Ever made a beautiful, arty looking, dessert within 45 minutes which consists of more than 6 complex elements, of which two contain gelatin (thus require time to set)? I for sure didn’t, but the contestants on my favorite (and one of the only tv shows I watch) tv show did. I’m talking about Masterchef Australia, of course.
In one of the last episodes of season 8 three contestants made this beautiful looking mandarin dessert using pannacotta, chocolate ganache, a crumb and several more brilliant elements. The complete thing looked too complex for me, being just a science chef, not a professional chef. But the flavours just seemed to be great! So I decided to make three out of six elements, which already made for a great dessert.
Since we just discussed gelatin science in a previous post, this is a great example of applying gelatin as well!
The Masterchef Recipe
The recipe the contestants made during the show is fascinating, it has all these different flavours and textures and I wish I could have tasted it. I only made three of the elements of the original recipe and it already tasted so good. The flavours “just work really well together” (one of my favourite quotes from the show).
Using gelatin in a short time span
One of the challenges during such a show is of course the limited time span, especially when you want to freeze things or let things set. Most recipes using gelatin call for at least, if not more, one hour of setting time in the fridge. In such a tv show that can be sped up a little by using a freezer or even a blast freezer. A blast freezer can cool down and freeze foods a lot faster than a normal freezer would.
Gelatin sets because of its long protein chains that entangle one another. They will entangle and roll up slightly when they are cooled down. By cooling down a gelatin dessert very fast, the structure will be slightly different than when it’s cooled down slowly. However, the difference is small enough to still make a good product.
A panna cotta as used in this recipe from the show is a very common dessert. It’s a wobbly soft product. In its simplest form it’s a mixture of milk and cream with some sugar and flavouring (e.g. vanilla) that’s set using gelatin.
What’s most important for these types of recipes is to get the gelatin content just right. Too much gelatin and there will be so much entanglement of the proteins that the panna cotta becomes very firm. Not enough gelatin on the other hand might result in a collapsing pannacotta because of insufficient entanglement of the proteins.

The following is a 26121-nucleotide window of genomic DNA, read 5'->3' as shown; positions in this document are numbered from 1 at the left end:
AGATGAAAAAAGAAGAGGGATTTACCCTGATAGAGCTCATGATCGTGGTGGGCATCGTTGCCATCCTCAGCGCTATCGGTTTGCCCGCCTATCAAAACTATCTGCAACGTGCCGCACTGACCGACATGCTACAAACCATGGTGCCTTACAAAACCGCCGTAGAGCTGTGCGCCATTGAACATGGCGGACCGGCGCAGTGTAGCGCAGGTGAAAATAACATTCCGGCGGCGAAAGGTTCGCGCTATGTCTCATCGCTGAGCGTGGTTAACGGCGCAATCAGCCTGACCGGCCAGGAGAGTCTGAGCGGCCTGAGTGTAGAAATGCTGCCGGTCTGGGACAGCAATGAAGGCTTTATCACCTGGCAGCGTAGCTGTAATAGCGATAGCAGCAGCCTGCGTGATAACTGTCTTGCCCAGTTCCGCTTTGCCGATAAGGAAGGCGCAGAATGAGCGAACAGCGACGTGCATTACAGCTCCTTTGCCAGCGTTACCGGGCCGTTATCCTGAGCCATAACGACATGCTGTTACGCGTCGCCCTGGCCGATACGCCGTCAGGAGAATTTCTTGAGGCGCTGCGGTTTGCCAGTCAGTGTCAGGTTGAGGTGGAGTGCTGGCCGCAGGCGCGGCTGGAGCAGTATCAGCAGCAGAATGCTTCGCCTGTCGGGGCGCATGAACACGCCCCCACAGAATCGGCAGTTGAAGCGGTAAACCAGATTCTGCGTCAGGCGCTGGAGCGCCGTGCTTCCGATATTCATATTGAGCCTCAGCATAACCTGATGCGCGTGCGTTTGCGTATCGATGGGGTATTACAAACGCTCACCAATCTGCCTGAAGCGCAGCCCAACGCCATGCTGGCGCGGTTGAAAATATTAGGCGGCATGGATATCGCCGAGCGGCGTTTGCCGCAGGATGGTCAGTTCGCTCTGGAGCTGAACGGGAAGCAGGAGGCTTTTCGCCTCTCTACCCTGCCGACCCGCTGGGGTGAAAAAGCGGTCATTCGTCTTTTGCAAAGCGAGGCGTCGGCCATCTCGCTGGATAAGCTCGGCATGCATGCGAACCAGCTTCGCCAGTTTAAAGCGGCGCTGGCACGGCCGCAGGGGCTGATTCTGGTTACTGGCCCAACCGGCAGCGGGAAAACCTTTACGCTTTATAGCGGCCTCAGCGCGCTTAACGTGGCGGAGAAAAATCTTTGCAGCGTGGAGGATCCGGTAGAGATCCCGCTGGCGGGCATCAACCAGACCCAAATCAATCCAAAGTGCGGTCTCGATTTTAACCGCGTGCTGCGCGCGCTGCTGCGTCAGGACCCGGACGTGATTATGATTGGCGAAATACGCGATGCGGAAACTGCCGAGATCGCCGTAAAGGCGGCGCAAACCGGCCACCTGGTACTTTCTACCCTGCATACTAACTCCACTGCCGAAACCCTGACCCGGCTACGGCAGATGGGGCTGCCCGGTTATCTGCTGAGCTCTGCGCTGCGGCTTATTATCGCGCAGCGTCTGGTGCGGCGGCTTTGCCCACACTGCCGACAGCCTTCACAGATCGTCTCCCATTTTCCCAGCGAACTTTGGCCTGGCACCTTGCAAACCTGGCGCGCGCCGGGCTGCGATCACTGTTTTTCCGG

A panna cotta with sides recipe
Enough discussion of the recipe. If you want to read more about gelatin and how it works, check out the post dedicated to gelatin.
|Mandarin panna cotta|
- 110 ml cream
- 50 ml milk
- 25g sugar
- 1 mandarin (the zest and the juice)
- 1,5 sheet of gelatin (I used the regular gelatin from the Dutch supermarket, check how strong your gelatin is and for how much ml of liquid it should be used.)
- 5 anise stars
- 1 cinnamon stick
- 5 cloves
- 50g dark chocolate (I use >70% dark)
- 60g cream
- 25g butter
- 50g of almond meal (or almonds chopped up finely in a food processor)
- 25g sugar (I used cane sugar)
- 2 tsp flour
- 2 tsp spice mix
- ⅛ tsp salt
- Take the gelatin and soak it in cold water (or follow the instructions on the package).
- Bring the cream, milk, sugar and mandarin juice + zest to the boil in a pan. Take it from the fire once it's boiling.
- Add the gelatin. The gelatin will simply dissolve in the mixture. The mix will not thicken or change in appearance.
- Leave to cool for a while before pouring into silicone moulds (easiest to use and get out). Leave to set in the fridge for at least one hour. You can take them out before, however, they will be super soft and you might not be able to get them out properly.
- Heat the spices in a frying pan until you start smelling them well.
- Blitz to a powder in a spice grinder/food processor, whichever method you have available.
- Melt the chocolate in the microwave at a medium heat (I use 600W) with 30s intervals. Stir in between to prevent burning. Once melted, add the cream.
- Mix it through. Initially it will start creating brown strands in the cream after some mixing it will thicken up.
- Preheat an oven at 180C.
- Mix the butter, almond meal, sugar, flour, spice mix and salt together by hand to create a crumbly structure.
- Spread out on a baking tray and bake in the oven until golden brown (approx. 20-30 minutes).
- Serve everything together, it's the combination of flavours that makes this so good!
- If you or your fellow eaters are a fan of a particular element feel free to make a little more of that one. I for instance loved the crumb & ganache, so there's a little more of those than the panna cotta. Find your perfect ratio.
If you gave it a try, let me know!